Who: The Advertising Standards Authority (ASA) and Wild Cosmetics Ltd (Wild Cosmetics or Wild)
Where: United Kingdom
When: 17 May 2023
Law stated as at: 9 June 2023
The ASA has ordered a natural deodorant brand, Wild Cosmetics , to remove a misleading ad titled “Wild Natural deodorant – Sustainable & 100% Effective“.
The ad featured a model applying a series of spray-on deodorants while appearing itchy and uncomfortable. The model was then seen applying the Wild Cosmetics product, with a voice-over explaining that Wild’s deodorant allows you to “smell fresh all day long“, whereas traditional deodorants can block the body from releasing “sweat and toxins” which may result in rashes and body odour. The ad also had a caption stating “No Aluminium or other harsh chemicals”.
A page on the website for Wild Cosmetics featured further information on aluminium salts. The website stated that aluminium salts were contained in many mainstream deodorants and were “not the safest option“. The website suggested that “there are various studies linking aluminium salts to some undesirable side effects on health” and that while further research is required “it may not be worth the risk“.
An individual who had viewed the ad, made a complaint to the ASA that Wild Cosmetics had made the following misleading claims:
- most deodorants prevented the body from expelling harmful toxins, worsened body odour, and were linked to health problems like rashes or itchiness, and
- antiperspirants containing aluminium salts were potentially harmful to users, including by interfering with hormone balances in the endocrine system.
The ASA upheld both of these complaints.
When reaching its decision, the ASA considered how viewers would interpret the ad. Viewers would be likely to understand that competing products clogged users’ pores by preventing the release of sweat, resulting in rashes or itchiness and body odour. Wild Cosmetics would need to hold robust scientific evidence to support this claim and to prove that its own advertised product was safer than the competitors’ one.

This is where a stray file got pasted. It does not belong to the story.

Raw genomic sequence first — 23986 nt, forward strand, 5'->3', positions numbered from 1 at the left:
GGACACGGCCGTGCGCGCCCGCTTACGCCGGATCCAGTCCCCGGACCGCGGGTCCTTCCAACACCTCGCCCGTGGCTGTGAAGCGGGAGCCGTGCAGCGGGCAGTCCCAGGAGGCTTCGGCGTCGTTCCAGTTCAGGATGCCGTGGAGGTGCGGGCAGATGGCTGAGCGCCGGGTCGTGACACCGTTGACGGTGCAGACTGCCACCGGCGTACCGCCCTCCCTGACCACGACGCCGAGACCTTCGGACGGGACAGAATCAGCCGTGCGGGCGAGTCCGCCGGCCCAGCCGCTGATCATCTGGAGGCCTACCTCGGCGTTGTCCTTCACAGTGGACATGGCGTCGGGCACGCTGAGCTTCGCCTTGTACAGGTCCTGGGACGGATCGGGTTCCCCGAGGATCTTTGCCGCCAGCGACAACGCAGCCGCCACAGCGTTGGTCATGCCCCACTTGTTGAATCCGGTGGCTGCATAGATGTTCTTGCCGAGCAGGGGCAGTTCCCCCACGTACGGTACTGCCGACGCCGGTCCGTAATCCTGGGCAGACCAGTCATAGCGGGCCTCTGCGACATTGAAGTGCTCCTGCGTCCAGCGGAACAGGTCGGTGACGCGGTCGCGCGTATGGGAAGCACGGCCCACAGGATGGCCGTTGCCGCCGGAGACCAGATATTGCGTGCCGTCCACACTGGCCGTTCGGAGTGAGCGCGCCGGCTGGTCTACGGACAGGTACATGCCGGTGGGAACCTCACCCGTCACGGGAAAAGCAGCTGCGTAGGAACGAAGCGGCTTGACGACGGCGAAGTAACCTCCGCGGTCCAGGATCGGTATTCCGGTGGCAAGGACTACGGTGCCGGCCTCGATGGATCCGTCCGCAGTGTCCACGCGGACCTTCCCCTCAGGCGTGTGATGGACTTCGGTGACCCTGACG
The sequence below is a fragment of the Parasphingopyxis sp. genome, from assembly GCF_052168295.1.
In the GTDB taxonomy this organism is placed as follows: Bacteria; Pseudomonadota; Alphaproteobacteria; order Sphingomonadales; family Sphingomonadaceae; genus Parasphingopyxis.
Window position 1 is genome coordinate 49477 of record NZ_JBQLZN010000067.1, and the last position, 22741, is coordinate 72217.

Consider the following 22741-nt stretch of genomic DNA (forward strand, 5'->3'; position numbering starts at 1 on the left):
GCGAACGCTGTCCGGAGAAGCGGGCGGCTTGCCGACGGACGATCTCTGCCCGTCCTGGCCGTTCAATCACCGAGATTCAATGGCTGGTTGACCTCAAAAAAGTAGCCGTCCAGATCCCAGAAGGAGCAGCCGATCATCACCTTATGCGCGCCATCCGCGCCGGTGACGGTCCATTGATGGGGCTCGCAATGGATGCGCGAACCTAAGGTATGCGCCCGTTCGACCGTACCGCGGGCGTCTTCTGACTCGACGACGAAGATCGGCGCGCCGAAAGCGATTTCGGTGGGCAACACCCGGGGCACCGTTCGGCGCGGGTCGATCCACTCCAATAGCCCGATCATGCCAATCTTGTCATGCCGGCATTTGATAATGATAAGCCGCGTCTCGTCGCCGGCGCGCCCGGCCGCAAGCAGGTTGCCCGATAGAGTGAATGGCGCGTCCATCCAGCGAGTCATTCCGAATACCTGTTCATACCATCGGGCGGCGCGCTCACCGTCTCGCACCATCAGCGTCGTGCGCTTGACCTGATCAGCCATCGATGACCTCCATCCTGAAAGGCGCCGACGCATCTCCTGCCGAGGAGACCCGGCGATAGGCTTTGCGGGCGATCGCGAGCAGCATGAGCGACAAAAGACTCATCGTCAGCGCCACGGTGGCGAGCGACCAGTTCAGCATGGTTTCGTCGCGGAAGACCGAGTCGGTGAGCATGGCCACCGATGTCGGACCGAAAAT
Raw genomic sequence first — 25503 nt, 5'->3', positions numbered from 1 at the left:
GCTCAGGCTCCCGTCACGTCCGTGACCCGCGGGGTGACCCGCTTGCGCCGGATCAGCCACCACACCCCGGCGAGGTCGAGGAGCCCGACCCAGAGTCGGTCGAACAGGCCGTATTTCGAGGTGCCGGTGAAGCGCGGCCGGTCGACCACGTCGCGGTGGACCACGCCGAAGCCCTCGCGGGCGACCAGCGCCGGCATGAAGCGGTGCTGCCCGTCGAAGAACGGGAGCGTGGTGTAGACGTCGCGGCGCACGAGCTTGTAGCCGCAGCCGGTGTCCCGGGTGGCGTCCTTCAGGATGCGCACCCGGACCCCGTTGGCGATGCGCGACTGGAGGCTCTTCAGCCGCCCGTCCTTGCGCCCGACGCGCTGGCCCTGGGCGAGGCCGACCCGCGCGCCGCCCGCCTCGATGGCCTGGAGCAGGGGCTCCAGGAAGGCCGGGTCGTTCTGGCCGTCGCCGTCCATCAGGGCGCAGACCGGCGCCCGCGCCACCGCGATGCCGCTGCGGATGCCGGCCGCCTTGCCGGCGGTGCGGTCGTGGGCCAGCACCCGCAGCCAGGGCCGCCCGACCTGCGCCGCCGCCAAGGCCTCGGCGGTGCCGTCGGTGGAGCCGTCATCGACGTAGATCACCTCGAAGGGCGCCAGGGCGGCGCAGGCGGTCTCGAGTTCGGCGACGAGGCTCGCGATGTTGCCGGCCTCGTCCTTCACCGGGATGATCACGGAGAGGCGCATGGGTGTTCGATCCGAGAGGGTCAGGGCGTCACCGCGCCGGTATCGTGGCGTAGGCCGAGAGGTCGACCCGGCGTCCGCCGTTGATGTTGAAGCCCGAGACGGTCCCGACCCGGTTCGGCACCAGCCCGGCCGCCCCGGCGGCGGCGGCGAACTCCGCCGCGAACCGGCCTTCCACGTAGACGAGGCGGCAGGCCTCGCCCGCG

Secondly, Wild’s website would be likely to suggest to consumers that health concerns surrounding aluminium salts were supported by a significant body of preliminary research. As Wild Cosmetics encouraged viewers to choose its own advertised product, which did not contain aluminium salts, over competitors’ products that did, it would again need robust scientific evidence to substantiate this claim.
While Wild Cosmetics did provide evidence to support its claims, it was not considered sufficient by the ASA. The ASA determined that Wild Cosmetics was in breach of The UK Code of Non-broadcast Advertising and Direct & Promotional Marketing rules 3.1, 3.7 and 3.33 (Misleading Advertising). Wild was not allowed to use the ad again in its original form and would need to ensure that future ads did not feature any misleading claims on its own or any competitors’ deodorants.
Why this matters: This ruling serves as a warning for advertisers to consider how consumers may interpret their ads and to take care when advertising products. Advertisers must ensure that their ads are not likely to be misleading to consumers about the advertised product (or for the products of any competitors used for comparison). Advertisers must also ensure that any claims that they make are fully substantiated and hold documentary evidence to support these claims.